Proinflammatory cytokines are critical to the adverse effects of early and late ionizing radiation. Inflammatory bodies are capable of maturing the pro-inflammatory cytokines (IL-6, IL-18, IL-22, and IL-1β), as well as exacerbating radiation damage [7072]. It can be seen that inhibiting the expression of inflammatory factors can promote skin repair. However, IL-12 has a radioprotective effect on radiosensitive systems such as bone marrow and gastrointestinal tract and it is a potential mitigator of RIS [73].

Superoxide dismutases (SODs)

SODs are endogenous enzymatic antioxidants that can act as an indicator to assay radiation-induced skin damage [74]. Existing studies suggested that oral administration of SOD-gliadin or SOD/catalase mimetic can prevent or mitigate radiation-induced skin fibrosis and injury in mice [75, 76].


Triethanolamine cream

Triethanolamine cream is a compound preparation with good hydration. Applying it to the damaged area of the patients' skin can drains and cleans the area, as well as effectively reducing patients’ skin dryness, decreasing body inflammation and edema response, facilitating patients’ body microcirculation and enhancing skin tolerance, thereby expediting the healing of the wound [77].


Corticosteroids have anti-inflammatory effects. They are commonly employed to treat radiation-induced dermatitis because of its ability to prohibit radiation-induced cytokine proliferation [3]. Haruna et al. showed that the use of corticosteroids avoided the occurrence of wet desquamation and lowered the severity of RSI. The beneficial role of corticosteroids in preventing RSI has been verified [78]. Ho et al. demonstrated topical corticosteroids to be effective to reduce eczema peeling, reduce the frequency of serious skin toxicity and delay the occurrence of grade 3 dermatitis [79].


On the whole, statins are adopted to treat hypercholesterolemia and prevent heart disease. They also have immunomodulatory, anti-inflammatory, metabolic, antioxidant and antibacterial characteristics [80]. Existing studies reported that statins can improve skin-related diseases and promote wound healing in ulcers [81]. Ghasemi et al. divided patients into the atorvastatin group and the placebo group for analysis, and the results showed that the reported use of atorvastatin mitigated primarily radiation-induced breast swelling, itching and pain [82].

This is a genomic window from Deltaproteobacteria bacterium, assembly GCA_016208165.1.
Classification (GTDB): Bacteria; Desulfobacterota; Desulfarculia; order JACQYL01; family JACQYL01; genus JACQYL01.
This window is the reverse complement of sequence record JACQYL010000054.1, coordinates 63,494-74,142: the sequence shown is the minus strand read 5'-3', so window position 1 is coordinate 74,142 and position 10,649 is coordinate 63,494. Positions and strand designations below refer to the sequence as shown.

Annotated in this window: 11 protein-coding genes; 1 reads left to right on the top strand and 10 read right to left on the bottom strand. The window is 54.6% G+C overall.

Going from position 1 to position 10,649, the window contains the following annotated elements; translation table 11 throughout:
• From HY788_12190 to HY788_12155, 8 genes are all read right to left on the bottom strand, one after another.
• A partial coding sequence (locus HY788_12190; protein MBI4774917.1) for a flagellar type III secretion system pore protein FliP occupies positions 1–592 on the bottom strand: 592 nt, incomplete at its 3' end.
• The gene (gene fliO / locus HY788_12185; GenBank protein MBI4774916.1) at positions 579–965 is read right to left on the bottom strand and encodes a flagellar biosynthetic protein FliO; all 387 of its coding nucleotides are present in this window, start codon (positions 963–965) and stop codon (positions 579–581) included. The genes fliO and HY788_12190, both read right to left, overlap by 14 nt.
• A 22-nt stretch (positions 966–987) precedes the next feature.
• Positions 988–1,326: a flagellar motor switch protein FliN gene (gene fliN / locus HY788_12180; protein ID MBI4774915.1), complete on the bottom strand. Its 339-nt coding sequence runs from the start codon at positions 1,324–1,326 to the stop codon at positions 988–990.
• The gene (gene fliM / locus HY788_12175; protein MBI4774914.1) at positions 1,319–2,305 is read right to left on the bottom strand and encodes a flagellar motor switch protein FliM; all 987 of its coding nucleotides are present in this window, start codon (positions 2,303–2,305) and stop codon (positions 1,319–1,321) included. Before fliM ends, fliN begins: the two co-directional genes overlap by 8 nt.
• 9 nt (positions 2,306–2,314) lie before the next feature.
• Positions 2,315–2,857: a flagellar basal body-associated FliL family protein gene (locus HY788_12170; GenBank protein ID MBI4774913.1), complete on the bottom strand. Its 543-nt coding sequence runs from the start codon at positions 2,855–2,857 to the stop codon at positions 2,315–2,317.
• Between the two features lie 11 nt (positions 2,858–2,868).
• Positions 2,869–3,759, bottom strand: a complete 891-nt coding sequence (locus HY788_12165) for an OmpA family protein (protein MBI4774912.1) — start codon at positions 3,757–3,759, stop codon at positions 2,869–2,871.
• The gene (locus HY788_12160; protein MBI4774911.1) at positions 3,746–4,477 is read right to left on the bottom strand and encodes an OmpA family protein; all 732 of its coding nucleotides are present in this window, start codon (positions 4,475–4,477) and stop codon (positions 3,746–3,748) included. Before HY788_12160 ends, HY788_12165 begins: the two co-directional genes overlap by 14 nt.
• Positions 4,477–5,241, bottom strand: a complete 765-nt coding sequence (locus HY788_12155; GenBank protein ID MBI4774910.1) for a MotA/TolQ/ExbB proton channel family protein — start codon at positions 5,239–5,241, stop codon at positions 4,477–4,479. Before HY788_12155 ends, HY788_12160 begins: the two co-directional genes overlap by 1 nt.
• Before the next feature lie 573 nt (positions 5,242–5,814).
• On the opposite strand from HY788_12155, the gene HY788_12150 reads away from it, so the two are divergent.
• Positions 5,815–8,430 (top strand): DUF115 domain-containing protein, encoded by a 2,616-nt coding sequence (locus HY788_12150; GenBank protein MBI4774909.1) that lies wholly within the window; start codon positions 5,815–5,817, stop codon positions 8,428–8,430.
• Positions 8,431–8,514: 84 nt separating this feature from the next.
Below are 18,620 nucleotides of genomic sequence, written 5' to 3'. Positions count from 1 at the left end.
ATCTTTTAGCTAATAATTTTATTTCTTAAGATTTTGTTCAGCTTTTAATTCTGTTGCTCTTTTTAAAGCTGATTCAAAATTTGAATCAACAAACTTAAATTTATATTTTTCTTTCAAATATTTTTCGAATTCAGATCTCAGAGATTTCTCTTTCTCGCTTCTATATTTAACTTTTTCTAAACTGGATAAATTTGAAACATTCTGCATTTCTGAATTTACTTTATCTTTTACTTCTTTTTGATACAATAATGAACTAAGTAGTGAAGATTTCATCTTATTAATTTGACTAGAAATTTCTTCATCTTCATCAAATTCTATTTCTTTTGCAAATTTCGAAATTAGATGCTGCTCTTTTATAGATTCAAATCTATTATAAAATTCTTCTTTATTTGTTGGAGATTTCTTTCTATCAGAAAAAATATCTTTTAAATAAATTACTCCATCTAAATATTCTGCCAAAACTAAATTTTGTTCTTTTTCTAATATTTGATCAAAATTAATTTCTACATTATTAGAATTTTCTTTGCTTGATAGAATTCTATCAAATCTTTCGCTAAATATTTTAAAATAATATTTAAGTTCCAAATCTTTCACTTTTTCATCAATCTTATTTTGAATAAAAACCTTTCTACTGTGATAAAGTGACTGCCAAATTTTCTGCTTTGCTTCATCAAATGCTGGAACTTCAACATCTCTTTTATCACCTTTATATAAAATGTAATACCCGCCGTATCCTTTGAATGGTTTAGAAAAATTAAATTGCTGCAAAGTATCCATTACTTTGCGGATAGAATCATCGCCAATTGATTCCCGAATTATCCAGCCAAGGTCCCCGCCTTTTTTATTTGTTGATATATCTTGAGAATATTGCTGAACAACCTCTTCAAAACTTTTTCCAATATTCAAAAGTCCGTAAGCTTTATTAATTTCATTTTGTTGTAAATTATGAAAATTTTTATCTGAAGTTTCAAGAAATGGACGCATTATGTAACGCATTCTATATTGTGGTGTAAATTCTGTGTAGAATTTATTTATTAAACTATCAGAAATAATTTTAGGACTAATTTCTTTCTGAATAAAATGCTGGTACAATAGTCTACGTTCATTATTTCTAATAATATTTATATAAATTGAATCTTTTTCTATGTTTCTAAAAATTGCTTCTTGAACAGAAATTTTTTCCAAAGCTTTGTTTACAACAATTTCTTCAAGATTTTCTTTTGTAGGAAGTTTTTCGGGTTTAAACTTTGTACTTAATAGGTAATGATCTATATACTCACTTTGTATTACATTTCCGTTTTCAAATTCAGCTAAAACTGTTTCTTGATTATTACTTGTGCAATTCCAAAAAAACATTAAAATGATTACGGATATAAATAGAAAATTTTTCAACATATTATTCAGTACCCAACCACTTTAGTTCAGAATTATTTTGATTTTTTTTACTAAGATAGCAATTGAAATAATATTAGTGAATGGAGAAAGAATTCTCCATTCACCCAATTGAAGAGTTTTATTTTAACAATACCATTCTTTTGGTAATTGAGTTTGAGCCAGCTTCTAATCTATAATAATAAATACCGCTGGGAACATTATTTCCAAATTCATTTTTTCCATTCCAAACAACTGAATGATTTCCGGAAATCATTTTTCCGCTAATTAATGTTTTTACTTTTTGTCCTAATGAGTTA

Trolamine is a topical oil-in-water emulsion widely used to treat RIS in the clinic. Trolamine acts as a nonsteroidal anti-inflammatory drug by recruiting macrophages and stimulating granulation tissue [83]. Multiple RCTs reported that triethanolamine in aloe vera–, vitamin-, and lipid-based creams or placebos could treat RD [84, 85]. As demonstrated by Abbas et al., the incidence of RTOG grade 3 dermatitis was down-regulated in patients with squamous cell carcinoma of the head and neck using triethanolamine emulsions [86]. Moreover, triethanolamine mitigated patient discomfort compared with β-sitosterol [56].


Sucralfate refers to the primary aluminum salt of sucrose octasulfate and an ordinary anti-ulcer drug when taken orally. Sucralfate exerts a significant barrier effect and exhibits anti-inflammatory and antibacterial properties; it can facilitate angiogenesis as well. Three studies were conducted to determine the clinical effect of sucralfate to treat RIS, with mixed results. In clinical studies, however, sucralfate significantly mitigated the severity of dermatitis or alleviated the symptoms of patients [87]. Fortunately, Kouloulias reported the conducive functions of sucralfate in a small and nonrandomized study [88].